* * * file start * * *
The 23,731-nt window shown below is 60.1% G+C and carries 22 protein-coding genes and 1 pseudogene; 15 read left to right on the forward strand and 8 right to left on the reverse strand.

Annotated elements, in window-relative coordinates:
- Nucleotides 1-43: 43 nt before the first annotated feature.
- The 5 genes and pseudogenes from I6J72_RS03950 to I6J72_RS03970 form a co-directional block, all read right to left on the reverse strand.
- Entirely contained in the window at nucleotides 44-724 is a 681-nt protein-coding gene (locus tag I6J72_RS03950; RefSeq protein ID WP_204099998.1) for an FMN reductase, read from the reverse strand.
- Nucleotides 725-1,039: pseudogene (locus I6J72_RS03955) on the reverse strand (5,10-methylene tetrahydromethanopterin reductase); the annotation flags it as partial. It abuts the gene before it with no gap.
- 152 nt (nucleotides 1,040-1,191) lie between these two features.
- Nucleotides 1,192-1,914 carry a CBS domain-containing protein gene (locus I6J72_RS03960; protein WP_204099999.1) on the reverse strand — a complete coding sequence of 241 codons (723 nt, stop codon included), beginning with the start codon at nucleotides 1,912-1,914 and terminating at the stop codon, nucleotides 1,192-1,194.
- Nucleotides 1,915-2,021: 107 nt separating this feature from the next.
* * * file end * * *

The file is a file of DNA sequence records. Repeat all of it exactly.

The 23,731-nt window shown below is 60.1% G+C and carries 22 protein-coding genes and 1 pseudogene; 15 read left to right on the forward strand and 8 right to left on the reverse strand.

Annotated elements, in window-relative coordinates:
- Nucleotides 1-43: 43 nt before the first annotated feature.
- The 5 genes and pseudogenes from I6J72_RS03950 to I6J72_RS03970 form a co-directional block, all read right to left on the reverse strand.
- Entirely contained in the window at nucleotides 44-724 is a 681-nt protein-coding gene (locus tag I6J72_RS03950; RefSeq protein ID WP_204099998.1) for an FMN reductase, read from the reverse strand.
- Nucleotides 725-1,039: pseudogene (locus I6J72_RS03955) on the reverse strand (5,10-methylene tetrahydromethanopterin reductase); the annotation flags it as partial. It abuts the gene before it with no gap.
- 152 nt (nucleotides 1,040-1,191) lie between these two features.
- Nucleotides 1,192-1,914 carry a CBS domain-containing protein gene (locus I6J72_RS03960; protein WP_204099999.1) on the reverse strand — a complete coding sequence of 241 codons (723 nt, stop codon included), beginning with the start codon at nucleotides 1,912-1,914 and terminating at the stop codon, nucleotides 1,192-1,194.
- Nucleotides 1,915-2,021: 107 nt separating this feature from the next.